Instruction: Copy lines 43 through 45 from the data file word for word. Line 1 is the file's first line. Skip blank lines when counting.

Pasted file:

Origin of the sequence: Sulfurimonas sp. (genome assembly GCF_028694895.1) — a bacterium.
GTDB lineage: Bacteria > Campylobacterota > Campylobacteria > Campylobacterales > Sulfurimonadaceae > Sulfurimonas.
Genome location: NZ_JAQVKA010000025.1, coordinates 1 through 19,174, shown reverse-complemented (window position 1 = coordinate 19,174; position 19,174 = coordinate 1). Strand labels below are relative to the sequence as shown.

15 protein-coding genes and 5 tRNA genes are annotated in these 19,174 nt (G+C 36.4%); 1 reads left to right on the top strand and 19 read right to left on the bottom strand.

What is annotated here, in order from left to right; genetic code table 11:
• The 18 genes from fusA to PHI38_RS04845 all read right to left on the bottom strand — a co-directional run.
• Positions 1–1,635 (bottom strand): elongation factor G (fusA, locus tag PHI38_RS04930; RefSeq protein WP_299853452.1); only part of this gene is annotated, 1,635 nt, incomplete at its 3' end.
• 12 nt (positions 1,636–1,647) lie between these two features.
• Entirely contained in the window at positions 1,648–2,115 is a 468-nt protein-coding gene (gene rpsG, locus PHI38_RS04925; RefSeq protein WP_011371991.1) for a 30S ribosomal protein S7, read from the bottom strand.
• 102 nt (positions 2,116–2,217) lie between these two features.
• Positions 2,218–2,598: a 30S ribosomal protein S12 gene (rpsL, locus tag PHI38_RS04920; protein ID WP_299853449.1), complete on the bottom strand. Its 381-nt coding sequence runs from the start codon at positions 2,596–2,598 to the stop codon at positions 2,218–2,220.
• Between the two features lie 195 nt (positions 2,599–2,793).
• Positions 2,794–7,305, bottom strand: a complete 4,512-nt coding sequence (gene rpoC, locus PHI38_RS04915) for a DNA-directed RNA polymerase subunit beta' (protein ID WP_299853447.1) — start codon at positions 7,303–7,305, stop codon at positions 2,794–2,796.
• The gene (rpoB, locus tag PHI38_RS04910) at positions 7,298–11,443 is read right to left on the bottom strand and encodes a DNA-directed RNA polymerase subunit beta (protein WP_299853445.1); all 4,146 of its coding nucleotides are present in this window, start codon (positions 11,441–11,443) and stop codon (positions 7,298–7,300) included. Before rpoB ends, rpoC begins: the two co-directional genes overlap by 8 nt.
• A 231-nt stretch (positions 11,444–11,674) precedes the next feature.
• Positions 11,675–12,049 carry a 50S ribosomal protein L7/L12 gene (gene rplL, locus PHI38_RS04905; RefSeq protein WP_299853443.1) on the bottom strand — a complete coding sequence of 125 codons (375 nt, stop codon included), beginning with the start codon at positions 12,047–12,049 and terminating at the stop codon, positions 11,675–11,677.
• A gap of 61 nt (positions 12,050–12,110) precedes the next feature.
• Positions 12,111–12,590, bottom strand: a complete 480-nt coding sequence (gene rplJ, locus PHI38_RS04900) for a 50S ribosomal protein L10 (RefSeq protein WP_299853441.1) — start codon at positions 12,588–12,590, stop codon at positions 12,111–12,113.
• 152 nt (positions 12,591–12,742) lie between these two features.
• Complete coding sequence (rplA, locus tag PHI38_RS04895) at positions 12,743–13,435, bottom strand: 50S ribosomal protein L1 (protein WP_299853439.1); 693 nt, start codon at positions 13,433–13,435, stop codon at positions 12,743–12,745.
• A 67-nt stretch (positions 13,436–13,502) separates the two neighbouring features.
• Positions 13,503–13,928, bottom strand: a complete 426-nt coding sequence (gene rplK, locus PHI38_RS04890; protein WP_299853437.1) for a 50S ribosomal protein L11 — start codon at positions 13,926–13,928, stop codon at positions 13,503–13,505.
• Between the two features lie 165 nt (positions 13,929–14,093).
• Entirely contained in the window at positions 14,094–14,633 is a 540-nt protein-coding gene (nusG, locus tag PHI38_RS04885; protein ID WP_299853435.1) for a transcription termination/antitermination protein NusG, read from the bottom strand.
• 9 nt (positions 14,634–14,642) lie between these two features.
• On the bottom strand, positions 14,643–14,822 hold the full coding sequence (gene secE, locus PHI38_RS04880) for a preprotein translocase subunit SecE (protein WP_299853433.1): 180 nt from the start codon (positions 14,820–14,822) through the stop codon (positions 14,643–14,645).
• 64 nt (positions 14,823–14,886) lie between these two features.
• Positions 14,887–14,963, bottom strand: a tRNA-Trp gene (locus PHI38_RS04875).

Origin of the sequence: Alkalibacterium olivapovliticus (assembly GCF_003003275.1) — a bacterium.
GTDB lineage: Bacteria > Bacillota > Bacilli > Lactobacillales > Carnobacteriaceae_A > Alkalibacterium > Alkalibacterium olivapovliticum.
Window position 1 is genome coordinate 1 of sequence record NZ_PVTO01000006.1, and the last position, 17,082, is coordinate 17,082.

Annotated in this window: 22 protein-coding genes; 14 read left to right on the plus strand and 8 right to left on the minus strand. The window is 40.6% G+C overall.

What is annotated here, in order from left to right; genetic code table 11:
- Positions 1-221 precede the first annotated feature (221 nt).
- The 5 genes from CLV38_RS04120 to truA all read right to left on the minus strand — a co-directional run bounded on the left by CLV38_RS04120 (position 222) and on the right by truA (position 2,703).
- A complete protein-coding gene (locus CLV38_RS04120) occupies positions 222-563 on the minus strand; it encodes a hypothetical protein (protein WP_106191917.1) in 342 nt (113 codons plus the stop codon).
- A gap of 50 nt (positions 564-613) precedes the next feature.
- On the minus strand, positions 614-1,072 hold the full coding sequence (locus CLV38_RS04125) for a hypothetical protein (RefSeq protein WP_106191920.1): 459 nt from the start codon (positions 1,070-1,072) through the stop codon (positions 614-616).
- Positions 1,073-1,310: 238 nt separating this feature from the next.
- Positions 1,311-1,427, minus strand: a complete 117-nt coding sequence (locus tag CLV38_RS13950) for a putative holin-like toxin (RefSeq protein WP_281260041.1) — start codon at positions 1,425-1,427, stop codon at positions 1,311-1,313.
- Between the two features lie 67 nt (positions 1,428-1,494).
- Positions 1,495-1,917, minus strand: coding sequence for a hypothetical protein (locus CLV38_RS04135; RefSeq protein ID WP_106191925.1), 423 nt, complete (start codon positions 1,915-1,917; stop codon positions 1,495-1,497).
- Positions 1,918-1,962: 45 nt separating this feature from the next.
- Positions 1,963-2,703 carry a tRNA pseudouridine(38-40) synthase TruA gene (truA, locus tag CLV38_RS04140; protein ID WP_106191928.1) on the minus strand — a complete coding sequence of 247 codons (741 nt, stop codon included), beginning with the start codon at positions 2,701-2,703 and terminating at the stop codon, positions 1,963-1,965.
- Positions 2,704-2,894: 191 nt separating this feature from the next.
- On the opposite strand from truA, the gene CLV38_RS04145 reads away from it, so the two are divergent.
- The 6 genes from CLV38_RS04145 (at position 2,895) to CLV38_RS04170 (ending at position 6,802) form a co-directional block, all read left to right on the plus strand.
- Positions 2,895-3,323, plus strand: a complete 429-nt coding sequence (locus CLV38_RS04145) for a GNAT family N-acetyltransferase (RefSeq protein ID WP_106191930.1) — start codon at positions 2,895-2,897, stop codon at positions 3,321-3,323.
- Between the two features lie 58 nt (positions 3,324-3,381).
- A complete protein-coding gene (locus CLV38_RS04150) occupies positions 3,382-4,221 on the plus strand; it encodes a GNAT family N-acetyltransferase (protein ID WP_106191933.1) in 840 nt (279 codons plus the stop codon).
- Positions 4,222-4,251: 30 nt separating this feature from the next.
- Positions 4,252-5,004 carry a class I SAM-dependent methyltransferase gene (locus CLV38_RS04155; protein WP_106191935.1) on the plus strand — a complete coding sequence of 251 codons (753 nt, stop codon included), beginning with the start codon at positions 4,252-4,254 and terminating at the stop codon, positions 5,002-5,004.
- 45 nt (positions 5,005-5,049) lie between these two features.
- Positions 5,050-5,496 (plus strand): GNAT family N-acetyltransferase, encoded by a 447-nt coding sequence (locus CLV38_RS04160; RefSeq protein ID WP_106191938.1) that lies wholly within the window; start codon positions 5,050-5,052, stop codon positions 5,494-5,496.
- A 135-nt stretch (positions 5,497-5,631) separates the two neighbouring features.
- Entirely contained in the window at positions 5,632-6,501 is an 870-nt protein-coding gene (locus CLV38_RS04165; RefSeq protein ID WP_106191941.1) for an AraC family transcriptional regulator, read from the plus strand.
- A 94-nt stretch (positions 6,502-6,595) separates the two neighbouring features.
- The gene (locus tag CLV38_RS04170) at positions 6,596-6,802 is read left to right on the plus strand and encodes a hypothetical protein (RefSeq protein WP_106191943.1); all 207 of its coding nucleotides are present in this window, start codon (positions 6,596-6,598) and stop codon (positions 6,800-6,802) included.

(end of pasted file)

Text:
- Positions 1,918-1,962: 45 nt separating this feature from the next.
- Positions 1,963-2,703 carry a tRNA pseudouridine(38-40) synthase TruA gene (truA, locus tag CLV38_RS04140; protein ID WP_106191928.1) on the minus strand — a complete coding sequence of 247 codons (741 nt, stop codon included), beginning with the start codon at positions 2,701-2,703 and terminating at the stop codon, positions 1,963-1,965.
- Positions 2,704-2,894: 191 nt separating this feature from the next.